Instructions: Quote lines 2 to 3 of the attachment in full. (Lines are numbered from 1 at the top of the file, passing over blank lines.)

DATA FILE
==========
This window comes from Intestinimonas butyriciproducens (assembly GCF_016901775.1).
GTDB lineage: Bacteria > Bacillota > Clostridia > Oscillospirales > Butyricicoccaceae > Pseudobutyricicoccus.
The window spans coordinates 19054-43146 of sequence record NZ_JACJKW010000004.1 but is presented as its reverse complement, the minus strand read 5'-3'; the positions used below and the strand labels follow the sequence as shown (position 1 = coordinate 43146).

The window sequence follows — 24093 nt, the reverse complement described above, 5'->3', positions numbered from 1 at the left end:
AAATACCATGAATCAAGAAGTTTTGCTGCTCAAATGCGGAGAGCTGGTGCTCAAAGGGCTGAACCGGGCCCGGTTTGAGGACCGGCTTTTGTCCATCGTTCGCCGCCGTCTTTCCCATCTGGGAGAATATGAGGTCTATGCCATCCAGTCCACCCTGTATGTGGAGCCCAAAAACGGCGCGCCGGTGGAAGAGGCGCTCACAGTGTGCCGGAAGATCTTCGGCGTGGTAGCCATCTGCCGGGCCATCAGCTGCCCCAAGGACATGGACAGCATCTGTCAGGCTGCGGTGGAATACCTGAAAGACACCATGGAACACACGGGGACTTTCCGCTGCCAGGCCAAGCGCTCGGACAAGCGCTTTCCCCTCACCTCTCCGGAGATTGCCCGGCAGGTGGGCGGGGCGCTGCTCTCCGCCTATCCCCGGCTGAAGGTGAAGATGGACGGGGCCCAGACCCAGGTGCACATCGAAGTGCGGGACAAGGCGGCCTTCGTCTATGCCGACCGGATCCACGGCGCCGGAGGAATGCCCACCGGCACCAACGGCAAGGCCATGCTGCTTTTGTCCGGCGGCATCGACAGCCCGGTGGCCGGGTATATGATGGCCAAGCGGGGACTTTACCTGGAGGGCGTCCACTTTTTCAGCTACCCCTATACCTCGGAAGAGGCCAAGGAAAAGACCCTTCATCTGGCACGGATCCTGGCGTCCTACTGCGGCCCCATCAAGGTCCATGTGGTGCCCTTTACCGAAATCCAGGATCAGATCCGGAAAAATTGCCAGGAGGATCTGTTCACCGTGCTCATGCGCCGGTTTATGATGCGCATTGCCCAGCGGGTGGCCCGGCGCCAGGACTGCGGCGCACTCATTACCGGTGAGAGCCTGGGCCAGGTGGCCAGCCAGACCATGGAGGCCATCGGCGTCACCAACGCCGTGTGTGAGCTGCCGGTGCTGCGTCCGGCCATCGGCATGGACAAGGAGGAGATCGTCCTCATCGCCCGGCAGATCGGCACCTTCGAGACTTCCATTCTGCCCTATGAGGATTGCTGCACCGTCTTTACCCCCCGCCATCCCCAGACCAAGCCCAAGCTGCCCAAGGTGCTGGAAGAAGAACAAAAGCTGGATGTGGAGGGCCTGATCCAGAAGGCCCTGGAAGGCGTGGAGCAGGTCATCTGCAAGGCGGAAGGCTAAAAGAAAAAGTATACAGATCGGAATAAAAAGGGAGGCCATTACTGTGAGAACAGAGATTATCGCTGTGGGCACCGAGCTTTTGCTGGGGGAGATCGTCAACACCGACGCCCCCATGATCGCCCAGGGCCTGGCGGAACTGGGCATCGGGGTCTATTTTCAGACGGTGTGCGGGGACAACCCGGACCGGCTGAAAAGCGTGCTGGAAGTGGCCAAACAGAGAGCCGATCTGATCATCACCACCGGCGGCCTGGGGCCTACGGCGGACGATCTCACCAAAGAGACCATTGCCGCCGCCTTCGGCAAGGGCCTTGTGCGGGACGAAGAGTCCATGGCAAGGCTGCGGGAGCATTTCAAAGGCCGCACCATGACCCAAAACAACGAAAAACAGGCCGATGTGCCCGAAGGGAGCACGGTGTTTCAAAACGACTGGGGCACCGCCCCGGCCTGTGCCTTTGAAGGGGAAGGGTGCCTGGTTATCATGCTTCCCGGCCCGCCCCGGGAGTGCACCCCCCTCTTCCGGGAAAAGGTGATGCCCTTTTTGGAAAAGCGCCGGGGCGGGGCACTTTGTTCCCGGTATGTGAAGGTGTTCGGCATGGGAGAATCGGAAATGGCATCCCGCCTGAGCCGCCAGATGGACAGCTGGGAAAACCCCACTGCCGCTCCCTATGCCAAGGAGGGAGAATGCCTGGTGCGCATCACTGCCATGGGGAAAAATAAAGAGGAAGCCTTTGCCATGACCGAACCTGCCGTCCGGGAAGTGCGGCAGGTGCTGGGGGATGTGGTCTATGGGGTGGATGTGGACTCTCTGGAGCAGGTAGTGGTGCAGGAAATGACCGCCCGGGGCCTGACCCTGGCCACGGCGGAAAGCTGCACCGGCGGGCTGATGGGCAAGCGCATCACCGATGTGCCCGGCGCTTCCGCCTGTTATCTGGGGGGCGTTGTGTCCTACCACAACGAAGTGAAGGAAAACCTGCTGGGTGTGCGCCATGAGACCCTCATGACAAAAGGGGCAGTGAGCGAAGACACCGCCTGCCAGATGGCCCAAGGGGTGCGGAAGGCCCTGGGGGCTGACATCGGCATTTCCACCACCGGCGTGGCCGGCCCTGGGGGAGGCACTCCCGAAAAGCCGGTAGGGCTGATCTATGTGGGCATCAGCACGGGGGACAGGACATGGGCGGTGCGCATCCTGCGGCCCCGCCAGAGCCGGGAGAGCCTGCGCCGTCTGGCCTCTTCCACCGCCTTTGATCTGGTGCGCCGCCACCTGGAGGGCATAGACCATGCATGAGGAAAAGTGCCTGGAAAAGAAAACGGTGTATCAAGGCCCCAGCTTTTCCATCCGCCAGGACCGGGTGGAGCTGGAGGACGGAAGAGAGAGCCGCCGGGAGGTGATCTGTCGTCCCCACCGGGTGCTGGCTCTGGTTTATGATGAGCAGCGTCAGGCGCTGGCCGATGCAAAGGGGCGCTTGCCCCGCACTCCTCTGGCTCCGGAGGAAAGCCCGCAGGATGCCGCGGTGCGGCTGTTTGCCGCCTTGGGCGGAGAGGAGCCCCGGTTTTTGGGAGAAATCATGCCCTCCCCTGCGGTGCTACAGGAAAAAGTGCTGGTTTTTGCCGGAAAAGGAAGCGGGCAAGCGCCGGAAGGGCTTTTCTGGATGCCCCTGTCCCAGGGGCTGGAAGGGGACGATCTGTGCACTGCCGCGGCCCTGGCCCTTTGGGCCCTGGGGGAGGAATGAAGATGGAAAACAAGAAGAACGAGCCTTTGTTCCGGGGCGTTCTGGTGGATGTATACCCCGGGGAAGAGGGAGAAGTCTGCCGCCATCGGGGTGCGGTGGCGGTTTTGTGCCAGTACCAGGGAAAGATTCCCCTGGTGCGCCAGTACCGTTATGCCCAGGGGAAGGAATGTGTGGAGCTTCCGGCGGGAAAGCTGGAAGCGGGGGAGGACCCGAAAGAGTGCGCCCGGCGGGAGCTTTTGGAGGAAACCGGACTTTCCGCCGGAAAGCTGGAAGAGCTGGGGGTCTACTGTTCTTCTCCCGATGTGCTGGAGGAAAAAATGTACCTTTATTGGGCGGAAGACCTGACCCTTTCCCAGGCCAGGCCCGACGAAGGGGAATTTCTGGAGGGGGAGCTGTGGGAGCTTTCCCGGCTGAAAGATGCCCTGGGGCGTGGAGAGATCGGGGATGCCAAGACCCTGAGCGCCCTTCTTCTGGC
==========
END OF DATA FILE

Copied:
GTDB lineage: Bacteria > Bacillota > Clostridia > Oscillospirales > Butyricicoccaceae > Pseudobutyricicoccus.
The window spans coordinates 19054-43146 of sequence record NZ_JACJKW010000004.1 but is presented as its reverse complement, the minus strand read 5'-3'; the positions used below and the strand labels follow the sequence as shown (position 1 = coordinate 43146).